Golf mastery snippets from the Shell Houston Open

So often we listen to or read the transcripts of Tour players and our eyes glaze over with the banality of the comments about yardages and clubs and the like. And even when there’s good mastery content in their comments, it’s easy to gloss over them because they can be very understated. They need a little emphasis for us to go, “Ohhh. I know what he’s talking about.

Here then are some answers to questions after Friday’s second round at the Shell Houston Open. 

Q.  Can it be difficult to kind of curb the enthusiasm with what awaits next week [the Masters]?

PHIL MICKELSON:  No, because — it could.  It, certainly could.  But for me it’s not, and the reason is I know that for me to have a good chance next week, I’ve got to play well this week.  I’ve got to get in contention.  I’ve done that so far.  I’ve got to continue to stay focused, hit shots and be sharp throughout the weekend.  If I’m able to do that, that will give me momentum heading into next week.

Q.  Is this a real mental thing for you tomorrow with the situation you’re in and everything, trying to think about it but not think about it, et cetera?

ANDREW PUTNAM:  Yeah.  Golf is always a mental battle no matter where you’re at.  It will be interesting challenge.  Haven’t been there before, so we’ll see what it brings.

Q. What turned it around for you?

GRAHAM DELAET:  My wife is out for the first time in a couple weeks and just a different approach.  Gabriel said to go have fun.  I’ve been grinding so hard and trying to get to the Masters and working and almost trying too hard and not letting the game happen.  That’s what I’ve been doing.  I mean, it’s exciting.  I’m in good shape going into the weekend, and that’s all you can ask for.

Q.   Jordan, nice round there, the last.  What a great back-9 that was to really get some things going.

JORDAN SPIETH:  Yeah, sure.  Played the first seven holes really well.  Had a lot of good chances and just misreads here, just didn’t quite match the line and speed.  So, stayed really patient, though.

Q.  Bogey-free, that’s got to be nice.

LUKE GUTHRIE:  If I can keep that recipe going around for the weekend, just trying to keep it simple and don’t put any bogies on the card, you know, and birdies kind of add up a little better that way.

Q.  You really seem to walk really fast, do a lot of things fast out there.  Is that to keep your tempo?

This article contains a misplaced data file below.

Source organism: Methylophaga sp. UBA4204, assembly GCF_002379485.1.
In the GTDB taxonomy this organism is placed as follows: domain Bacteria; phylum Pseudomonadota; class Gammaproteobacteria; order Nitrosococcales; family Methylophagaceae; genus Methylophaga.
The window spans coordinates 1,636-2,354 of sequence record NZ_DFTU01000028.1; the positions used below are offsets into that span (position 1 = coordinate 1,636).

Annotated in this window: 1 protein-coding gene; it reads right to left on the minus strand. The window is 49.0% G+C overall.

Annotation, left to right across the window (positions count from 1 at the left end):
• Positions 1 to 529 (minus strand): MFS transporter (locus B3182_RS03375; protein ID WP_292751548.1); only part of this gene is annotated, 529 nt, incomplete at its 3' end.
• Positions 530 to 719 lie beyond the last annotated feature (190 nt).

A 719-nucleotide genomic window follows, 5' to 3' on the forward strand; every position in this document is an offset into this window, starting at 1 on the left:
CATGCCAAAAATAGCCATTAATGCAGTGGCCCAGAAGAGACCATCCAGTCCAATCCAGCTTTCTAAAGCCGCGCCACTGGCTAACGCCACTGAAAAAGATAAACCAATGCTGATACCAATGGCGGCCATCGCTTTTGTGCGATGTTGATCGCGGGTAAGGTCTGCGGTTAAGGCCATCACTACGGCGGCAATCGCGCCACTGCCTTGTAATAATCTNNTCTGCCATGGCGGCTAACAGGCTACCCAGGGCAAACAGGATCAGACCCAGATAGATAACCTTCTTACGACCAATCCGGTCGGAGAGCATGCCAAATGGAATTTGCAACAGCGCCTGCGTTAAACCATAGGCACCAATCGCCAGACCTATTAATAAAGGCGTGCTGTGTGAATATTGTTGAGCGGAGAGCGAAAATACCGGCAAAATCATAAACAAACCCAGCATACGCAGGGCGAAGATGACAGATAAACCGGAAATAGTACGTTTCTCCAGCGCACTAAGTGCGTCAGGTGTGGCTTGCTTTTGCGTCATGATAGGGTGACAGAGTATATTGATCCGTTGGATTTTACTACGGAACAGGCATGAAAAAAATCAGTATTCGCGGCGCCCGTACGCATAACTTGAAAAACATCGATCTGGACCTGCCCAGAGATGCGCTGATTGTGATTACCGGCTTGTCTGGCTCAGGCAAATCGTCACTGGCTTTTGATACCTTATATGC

LUKE GUTHRIE:  Honestly, I’ve kind of struggled with slow play here early in my career.  I’m better this year and last year I’ve gotten better.  I was kind of walking fast, kind of like a way to make up for it.  But throughout my whole life I’ve always, when I’m playing good, I’m kind of out there, first off the tee and kind of out there to kind of go get it.  Good posture, all other things.  Just little things I’m trying to focus on.

Q.  Do you find yourself a little more juiced playing here than someplace else?  Is there an X factor here that helps you?

SHAWN STEFANI:  This morning I was really tired.  I played a lot of golf here recently, so not running on fumes but just trying to conserve some energy.  I think the energy that the crowd is bringing, you know, lot of friends and family are out.  It’s nice to have that.  Obviously with positive energy, it can kind of keep you motivated and going.  So, I wouldn’t really say I’m juiced, but I do feel there’s some positive stuff going on out here this week.

SHAWN STEFANI:  Getting more comfortable out here.  Playing against the guys and meeting new guys and obviously playing well.  There’s nothing that really helps you than — helps you more than playing well.  I played well, I had a few chances to win out here, and you get comfortable, little bit more confident.  And, you know, it’s just I think I got to attribute my good play to that because a little bit more comfortable out here.

Q.  Does that ever get old, leader of the free world is out watching golf?

HUNTER MAHAN:  I got to meet Clinton, got to meet Obama this year.  Spent time with 43 and 41.  It’s been cool to meet four presidents and pretty — it’s crazy what this game has kind of provided and given me an opportunity to meet so many cool people.

Q.  Is there a stretch where the confidence — are you kind of regaining confidence?

HUNTER MAHAN:  I think no, not too much.  I think it’s just — you know, I didn’t prepare for the year like I needed to and I was having a baby in February.  Had a decent off-season.  And I just — I didn’t work it the right way.  I didn’t practice when I should have and taking the time off.  And then it’s hard to get momentum.  I played a week, week off.  I just feel like I haven’t gained any rhythm because when I do feel like I’m close, I have to go home.  I don’t say I have to go home.  You like to keep some rhythm up and keep working and get on the golf course over and over again.  I haven’t been able to do that.  That’s no one’s fault.  I didn’t prepare for the year like I probably needed to.

Q.  You’ve doing better these first two rounds than maybe you were doing earlier in the year?

KEEGAN BRADLEY:  You know, today I hit it almost every fairway and missed one green.  You know, I feel as though this year I’ve played well, I just — it’s one of those things where I got to stay patient because I feel solid every tournament I play.  The numbers haven’t been there.

All of these mastery snippets have in common that they are intended to keep the player centered. To keep them calm, clear and present. Because even when you inject mental intensity into the moment, you can play in a state of calm, have a mind that is piercingly clear and a state of keen, unfettered awareness of everything occurring in the moment.

That’s when golf is at its best.

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